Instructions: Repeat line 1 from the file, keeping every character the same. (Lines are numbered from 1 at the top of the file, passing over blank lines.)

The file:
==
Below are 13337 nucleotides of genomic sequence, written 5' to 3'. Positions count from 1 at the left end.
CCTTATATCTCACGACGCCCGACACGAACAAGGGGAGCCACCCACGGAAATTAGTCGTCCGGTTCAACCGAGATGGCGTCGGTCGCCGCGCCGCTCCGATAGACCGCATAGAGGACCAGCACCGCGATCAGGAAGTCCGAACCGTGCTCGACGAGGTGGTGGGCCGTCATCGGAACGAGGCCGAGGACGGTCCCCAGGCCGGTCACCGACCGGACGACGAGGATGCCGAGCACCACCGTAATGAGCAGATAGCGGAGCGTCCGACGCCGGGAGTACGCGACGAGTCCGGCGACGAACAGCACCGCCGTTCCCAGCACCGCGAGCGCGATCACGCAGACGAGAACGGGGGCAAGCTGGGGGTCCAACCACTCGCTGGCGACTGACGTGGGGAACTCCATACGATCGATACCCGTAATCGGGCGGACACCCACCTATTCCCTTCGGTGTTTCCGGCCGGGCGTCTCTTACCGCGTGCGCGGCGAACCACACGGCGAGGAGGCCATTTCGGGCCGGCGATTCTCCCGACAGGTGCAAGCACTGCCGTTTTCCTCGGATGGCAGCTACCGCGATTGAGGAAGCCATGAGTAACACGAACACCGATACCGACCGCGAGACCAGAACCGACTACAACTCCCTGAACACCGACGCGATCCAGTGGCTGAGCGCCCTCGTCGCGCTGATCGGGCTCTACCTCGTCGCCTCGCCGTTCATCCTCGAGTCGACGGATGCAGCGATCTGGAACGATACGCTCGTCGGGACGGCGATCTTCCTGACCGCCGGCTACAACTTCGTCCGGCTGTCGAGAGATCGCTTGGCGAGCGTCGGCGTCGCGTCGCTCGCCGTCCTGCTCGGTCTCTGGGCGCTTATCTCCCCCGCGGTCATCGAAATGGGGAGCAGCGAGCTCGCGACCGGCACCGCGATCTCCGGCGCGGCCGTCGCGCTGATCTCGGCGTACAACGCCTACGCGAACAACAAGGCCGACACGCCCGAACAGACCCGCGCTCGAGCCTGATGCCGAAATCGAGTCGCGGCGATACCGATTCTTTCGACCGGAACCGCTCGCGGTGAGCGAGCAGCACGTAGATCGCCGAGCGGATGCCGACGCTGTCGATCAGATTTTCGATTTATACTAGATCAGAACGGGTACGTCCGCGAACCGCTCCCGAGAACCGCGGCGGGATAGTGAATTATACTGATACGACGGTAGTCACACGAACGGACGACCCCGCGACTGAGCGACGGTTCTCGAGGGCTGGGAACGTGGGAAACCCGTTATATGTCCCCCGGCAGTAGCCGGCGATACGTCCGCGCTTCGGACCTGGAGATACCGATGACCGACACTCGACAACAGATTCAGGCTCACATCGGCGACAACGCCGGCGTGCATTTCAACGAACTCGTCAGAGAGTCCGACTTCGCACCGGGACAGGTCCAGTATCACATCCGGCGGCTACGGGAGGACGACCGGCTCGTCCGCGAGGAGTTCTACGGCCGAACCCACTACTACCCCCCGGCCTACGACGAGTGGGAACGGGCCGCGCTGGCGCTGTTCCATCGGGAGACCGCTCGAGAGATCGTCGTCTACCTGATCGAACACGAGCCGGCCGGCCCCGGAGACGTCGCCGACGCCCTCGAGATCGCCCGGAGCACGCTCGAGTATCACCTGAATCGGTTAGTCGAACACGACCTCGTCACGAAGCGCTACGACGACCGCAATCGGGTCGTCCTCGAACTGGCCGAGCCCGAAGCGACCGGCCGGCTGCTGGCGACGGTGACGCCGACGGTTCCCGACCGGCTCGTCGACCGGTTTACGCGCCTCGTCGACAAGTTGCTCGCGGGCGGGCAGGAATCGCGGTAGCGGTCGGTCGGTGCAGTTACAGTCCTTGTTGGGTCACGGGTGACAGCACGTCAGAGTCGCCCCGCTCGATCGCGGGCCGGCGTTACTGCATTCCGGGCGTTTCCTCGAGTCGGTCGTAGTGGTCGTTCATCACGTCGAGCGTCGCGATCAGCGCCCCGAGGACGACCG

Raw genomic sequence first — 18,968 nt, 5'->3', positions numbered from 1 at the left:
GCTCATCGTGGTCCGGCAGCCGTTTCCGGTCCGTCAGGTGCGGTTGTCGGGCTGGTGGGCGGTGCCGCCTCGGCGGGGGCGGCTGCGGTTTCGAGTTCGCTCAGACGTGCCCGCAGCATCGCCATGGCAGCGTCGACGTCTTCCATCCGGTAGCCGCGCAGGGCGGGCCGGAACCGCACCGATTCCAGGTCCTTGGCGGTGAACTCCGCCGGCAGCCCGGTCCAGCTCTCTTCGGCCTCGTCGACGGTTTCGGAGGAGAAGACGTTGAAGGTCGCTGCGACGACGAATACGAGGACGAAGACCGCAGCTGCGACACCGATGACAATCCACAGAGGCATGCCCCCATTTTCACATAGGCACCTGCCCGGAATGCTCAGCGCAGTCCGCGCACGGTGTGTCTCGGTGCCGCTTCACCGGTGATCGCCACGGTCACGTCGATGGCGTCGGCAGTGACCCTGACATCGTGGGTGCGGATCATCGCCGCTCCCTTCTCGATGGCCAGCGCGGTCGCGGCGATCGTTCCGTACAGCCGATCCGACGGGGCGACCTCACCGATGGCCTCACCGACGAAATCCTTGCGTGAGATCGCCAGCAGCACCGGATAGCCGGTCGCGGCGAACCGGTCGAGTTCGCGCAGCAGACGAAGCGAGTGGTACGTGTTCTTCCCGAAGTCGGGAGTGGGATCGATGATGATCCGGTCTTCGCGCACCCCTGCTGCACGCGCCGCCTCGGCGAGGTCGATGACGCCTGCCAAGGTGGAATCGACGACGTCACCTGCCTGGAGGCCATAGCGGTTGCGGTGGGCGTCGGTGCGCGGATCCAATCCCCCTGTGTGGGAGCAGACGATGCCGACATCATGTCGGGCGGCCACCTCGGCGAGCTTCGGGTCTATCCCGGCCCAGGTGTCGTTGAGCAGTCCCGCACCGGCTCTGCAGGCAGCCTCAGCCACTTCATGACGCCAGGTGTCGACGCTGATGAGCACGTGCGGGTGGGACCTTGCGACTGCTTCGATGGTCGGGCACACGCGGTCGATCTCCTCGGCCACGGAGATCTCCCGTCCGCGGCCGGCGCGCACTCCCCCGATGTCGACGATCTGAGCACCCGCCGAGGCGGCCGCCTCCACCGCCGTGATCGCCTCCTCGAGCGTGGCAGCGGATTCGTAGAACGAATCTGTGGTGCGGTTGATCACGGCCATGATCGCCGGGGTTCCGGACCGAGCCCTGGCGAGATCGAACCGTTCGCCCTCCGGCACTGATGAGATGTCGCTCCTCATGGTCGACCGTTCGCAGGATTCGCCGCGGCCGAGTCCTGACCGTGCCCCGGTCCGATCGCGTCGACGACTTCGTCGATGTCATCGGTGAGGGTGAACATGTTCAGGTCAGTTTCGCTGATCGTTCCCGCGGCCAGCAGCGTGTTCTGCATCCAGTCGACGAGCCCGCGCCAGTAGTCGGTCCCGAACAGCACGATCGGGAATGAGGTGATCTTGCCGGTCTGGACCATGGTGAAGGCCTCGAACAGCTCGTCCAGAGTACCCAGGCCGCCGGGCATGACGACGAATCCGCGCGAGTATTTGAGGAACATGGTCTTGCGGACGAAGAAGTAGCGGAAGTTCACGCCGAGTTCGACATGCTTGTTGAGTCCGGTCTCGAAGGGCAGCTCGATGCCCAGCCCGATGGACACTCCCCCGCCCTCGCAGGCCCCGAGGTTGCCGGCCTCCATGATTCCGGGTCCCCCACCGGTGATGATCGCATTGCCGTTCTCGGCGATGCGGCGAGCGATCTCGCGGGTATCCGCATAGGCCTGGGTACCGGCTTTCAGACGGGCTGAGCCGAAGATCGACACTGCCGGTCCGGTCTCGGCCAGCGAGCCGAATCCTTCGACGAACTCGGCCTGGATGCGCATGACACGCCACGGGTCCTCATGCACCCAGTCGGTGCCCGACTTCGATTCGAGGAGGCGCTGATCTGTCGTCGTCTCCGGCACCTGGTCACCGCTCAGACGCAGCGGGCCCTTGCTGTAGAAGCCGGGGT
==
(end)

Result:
Below are 13337 nucleotides of genomic sequence, written 5' to 3'. Positions count from 1 at the left end.